Wednesday, November 27, 2013

The Frustration of Advent

I remember growing up that Christmas was always a letdown. No matter how great it was, no matter how good "Santa Claus" was to me, I was always left at the end of the day wanting more; not more stuff, not more food, just more. I grew up knowing that Christmas was Christ's birthday. We went to church and sang all the Christmas carols, including "Silent Night" by candlelight on Christmas Eve. I wasn't satisfied, though. It wasn't until later, several years after I came to faith in Christ, that I realized what was missing. I was getting plenty of Christmas, but I was missing Christ. Even through all the church's Christmas celebrations, I was still missing Christ at Christmas.

Then, I discovered Advent.

I think it's more accurate to say that I was exposed to the idea of advent; a time of waiting and hoping and expecting that God's promises would be fulfilled at Christmas. If your church sings Christmas carols each week between Thanksgiving and Christmas, there's nothing wrong with that. I would like to share with you some of my thoughts on the advent "liturgy" and suggest how it might enrich your celebration of Christmas this year:

  • Advent is a longing that mirrors the Gospel story. Advent tells a story of a broken people in need of a Savior. It tells of the coming of that Savior. It tells what He came to do, what He did, and what He will do. We, who were enslaved to sin, have been set free from the Law by the only One who could fulfill the Law's demands. Christmas is a sliver of that story that, when set apart from the larger Gospel narrative, leaves us unfulfilled and still longing.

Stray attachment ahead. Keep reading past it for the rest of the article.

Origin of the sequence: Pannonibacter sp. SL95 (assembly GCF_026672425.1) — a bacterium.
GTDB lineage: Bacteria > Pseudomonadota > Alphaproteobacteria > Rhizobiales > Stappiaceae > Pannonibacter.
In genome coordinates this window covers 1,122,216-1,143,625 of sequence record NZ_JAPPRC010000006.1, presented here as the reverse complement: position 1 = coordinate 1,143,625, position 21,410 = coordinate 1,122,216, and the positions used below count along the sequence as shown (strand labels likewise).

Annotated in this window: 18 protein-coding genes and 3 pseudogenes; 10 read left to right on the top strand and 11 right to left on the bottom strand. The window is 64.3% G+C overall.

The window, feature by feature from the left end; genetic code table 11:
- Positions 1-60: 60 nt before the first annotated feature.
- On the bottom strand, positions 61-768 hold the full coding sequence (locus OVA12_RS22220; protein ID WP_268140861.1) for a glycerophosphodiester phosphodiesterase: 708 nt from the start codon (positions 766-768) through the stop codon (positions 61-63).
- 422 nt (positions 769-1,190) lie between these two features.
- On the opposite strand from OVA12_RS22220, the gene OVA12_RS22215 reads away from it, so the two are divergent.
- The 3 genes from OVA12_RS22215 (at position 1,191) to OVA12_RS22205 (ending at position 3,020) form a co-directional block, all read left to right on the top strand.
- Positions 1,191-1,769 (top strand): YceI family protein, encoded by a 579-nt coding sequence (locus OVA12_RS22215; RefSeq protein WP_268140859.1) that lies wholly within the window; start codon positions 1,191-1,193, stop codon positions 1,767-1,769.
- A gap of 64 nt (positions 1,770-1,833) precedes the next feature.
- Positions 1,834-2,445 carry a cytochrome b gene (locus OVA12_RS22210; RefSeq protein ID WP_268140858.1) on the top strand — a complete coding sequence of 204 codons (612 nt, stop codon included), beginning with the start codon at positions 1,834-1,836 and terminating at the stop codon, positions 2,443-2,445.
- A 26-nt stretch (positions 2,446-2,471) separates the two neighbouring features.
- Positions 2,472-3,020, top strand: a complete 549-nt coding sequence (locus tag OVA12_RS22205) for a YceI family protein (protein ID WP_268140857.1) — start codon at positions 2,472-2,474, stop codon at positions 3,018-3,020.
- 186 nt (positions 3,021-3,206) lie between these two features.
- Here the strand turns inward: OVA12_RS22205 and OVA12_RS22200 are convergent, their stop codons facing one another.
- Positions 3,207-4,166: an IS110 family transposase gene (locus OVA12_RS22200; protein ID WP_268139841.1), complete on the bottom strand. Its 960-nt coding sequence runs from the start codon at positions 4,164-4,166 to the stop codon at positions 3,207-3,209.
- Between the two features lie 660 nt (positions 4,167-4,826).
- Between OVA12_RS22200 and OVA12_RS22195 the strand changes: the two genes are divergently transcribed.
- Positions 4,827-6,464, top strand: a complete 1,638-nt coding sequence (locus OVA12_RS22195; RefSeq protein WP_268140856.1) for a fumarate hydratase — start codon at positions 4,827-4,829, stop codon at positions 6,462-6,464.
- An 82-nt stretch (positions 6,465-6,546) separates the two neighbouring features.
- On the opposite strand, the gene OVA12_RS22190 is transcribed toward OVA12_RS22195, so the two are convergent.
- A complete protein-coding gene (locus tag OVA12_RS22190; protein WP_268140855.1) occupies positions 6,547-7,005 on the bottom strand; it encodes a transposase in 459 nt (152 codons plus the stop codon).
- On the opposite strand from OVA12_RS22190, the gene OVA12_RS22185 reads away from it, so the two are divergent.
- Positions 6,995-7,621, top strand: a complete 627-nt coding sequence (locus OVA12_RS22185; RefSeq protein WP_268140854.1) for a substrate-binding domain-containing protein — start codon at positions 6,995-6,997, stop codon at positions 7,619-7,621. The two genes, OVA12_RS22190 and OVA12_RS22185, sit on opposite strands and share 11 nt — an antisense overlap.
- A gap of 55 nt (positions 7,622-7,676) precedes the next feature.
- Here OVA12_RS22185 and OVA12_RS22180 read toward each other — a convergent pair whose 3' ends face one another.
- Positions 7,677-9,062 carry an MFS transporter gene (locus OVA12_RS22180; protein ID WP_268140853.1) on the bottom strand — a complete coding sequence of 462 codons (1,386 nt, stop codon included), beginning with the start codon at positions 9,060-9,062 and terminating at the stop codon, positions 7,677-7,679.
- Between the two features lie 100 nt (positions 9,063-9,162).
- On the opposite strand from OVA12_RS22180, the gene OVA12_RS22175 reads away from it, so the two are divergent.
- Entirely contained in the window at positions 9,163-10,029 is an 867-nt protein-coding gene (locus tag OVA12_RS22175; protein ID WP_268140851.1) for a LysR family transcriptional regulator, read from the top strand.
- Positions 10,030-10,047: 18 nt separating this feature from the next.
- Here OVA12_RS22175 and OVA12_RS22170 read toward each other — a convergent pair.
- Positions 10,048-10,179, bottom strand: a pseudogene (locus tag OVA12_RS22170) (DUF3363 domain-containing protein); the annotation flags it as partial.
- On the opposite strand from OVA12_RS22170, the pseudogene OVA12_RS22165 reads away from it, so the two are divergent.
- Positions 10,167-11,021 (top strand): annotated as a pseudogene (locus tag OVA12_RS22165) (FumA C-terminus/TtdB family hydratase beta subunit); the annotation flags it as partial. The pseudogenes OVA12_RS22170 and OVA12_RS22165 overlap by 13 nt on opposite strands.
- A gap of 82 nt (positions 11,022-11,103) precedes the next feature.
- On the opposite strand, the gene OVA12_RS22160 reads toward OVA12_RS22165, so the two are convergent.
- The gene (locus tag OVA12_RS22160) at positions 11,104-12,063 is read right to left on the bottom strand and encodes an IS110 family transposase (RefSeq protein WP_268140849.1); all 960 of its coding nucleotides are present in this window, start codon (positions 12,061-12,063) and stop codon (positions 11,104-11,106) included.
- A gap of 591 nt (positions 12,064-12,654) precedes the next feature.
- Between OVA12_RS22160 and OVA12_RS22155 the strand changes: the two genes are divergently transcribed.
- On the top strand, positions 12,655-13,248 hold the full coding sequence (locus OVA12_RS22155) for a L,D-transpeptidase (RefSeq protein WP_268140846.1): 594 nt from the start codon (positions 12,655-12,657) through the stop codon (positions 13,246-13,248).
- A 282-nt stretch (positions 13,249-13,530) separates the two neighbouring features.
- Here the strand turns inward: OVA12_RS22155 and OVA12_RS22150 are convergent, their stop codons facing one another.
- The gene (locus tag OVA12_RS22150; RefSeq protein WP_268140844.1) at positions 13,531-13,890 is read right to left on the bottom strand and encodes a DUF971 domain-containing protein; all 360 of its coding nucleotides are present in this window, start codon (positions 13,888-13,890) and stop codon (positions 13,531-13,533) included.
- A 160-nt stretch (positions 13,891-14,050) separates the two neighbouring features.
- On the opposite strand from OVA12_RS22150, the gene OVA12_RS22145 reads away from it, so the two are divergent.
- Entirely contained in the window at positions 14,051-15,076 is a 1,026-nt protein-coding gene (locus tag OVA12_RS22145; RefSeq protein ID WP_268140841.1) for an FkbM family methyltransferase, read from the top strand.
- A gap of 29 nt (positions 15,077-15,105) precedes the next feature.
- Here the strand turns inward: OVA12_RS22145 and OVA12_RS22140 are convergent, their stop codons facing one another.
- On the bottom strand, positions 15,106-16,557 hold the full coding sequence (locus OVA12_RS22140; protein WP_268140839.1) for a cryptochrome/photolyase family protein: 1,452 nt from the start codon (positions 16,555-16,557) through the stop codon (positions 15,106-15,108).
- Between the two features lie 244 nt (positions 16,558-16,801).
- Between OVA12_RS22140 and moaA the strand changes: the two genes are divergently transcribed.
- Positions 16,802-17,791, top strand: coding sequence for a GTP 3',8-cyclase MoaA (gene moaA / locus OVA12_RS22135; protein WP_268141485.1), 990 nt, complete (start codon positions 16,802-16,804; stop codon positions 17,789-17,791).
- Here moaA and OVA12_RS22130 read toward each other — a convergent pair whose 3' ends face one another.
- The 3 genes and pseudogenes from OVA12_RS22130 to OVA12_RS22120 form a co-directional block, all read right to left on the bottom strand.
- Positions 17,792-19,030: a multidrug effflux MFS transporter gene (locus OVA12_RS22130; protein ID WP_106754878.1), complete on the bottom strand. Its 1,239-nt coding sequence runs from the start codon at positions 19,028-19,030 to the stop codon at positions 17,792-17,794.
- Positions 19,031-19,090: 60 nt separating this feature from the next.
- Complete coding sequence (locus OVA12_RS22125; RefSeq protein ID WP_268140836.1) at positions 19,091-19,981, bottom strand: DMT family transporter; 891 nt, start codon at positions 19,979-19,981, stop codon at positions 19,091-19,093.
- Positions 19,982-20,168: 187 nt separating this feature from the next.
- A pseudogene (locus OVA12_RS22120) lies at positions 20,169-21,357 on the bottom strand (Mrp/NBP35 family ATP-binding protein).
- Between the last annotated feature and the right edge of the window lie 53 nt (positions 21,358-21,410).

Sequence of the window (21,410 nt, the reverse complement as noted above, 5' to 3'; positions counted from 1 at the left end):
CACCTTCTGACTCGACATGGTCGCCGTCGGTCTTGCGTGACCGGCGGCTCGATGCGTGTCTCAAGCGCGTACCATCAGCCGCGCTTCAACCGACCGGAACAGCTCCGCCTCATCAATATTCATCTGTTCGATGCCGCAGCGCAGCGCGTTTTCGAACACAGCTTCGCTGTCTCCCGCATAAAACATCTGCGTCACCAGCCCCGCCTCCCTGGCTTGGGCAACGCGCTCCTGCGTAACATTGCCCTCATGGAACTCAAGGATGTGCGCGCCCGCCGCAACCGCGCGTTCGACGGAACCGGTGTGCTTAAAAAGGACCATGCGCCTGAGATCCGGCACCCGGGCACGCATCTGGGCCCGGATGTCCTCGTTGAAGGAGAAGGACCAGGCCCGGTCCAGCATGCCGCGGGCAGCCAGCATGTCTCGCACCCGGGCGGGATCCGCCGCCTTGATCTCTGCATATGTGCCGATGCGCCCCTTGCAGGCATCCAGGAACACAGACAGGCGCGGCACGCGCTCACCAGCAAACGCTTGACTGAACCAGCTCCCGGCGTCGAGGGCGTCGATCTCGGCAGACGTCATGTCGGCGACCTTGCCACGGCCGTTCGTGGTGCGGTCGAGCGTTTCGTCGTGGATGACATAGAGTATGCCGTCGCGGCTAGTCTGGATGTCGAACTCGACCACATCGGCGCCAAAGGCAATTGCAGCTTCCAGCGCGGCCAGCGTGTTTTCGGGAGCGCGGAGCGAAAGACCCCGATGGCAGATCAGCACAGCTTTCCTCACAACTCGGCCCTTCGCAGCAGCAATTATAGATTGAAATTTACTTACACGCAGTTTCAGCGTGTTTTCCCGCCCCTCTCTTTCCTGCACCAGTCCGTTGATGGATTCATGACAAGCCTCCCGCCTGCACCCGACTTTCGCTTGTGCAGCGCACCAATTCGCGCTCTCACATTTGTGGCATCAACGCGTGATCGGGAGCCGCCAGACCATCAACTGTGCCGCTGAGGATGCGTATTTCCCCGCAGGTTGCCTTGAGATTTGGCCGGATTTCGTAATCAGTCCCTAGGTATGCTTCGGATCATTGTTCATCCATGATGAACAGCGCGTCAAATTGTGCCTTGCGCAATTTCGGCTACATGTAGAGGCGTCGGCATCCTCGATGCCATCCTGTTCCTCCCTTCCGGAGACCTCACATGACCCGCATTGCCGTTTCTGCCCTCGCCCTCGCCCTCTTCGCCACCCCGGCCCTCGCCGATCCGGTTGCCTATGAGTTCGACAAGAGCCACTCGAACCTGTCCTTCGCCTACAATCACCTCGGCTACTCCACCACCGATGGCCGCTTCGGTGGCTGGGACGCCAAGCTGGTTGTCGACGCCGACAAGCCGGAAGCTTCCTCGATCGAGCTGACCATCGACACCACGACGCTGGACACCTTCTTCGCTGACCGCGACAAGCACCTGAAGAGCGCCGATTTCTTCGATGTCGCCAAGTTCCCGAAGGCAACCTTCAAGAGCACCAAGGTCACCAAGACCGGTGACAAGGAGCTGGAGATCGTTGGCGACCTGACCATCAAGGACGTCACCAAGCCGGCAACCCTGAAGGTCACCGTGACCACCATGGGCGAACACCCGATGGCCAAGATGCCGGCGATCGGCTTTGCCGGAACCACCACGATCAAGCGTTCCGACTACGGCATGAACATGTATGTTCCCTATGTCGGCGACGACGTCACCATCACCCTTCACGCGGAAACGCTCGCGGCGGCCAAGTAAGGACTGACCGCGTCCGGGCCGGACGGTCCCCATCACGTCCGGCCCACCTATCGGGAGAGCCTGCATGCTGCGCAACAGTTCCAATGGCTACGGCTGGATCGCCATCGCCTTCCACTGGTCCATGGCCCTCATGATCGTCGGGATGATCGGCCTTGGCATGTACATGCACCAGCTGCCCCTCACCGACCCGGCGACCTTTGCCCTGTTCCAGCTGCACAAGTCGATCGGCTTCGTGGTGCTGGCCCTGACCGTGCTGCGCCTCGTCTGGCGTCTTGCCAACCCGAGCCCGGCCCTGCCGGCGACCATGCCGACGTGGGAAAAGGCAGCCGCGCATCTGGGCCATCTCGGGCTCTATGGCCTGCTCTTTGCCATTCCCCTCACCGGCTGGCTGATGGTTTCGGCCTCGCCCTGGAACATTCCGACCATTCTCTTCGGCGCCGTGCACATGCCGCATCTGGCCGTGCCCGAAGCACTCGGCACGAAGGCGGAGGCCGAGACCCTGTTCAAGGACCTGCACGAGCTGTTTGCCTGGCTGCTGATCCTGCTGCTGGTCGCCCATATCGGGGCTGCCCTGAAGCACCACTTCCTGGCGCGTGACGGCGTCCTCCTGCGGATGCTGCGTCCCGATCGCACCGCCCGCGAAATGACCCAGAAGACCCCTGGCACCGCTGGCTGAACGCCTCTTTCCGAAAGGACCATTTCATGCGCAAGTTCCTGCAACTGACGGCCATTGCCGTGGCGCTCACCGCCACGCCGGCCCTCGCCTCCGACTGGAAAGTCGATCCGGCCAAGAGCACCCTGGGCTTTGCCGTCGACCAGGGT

• Advent is a longing that is fulfilled at Christmas. Hold your breath for as long as you can. Ready? Go! How good did it feel when you finally gave in and breathed again? Now imagine that you haven't breathed for 400 years! The people of Israel hadn't heard a word from God for 400 years before Christ was born. Creation breathed a sigh of relief when the Savior took His first breath. In a sense, we were holding our breath as well, waiting for the coming of our Savior. So serious was our need, our hope, and now our joy.
  • Advent is a longing that will only be fulfilled at the second advent. I read a blog post where an author said that, as he has gotten older, he enjoys the anticipation of Christmas more than the holiday itself. I think that is by God's design. We are forever yearning for another time, another place, another experience. Those yearnings will not be satisfied until our faith becomes sight and we are face to face with our Savior and Lord. C.S. Lewis once wrote, "If I find in myself a desire which no experience in this world can satisfy, the most probable explanation is that I was made for another world. If none of my earthly pleasures satisfy it, that does not prove that the universe is a fraud. Probably earthly pleasures were never meant to satisfy it, but only to arouse it, to suggest the real thing."
Friends, it is tempting to get frustrated during this season of waiting. I believe this frustration is a good thing because it reminds us that we are not home yet. We have been called from darkness into light and our hearts still long for something more. We were made for perfect joy and fellowship with God, which will only occur when we are face to face with Him. Our salvation is "already and not yet." We who have agreed with God and placed our trust in Christ for our salvation have been set free from the penalty of sin. God is constantly at work in our lives to set us free from the power of sin and we long for the day when our faith becomes sight and we are set free from the presence of sin.

Hallelujah! What a Savior!

Image courtesy of nuchylee /

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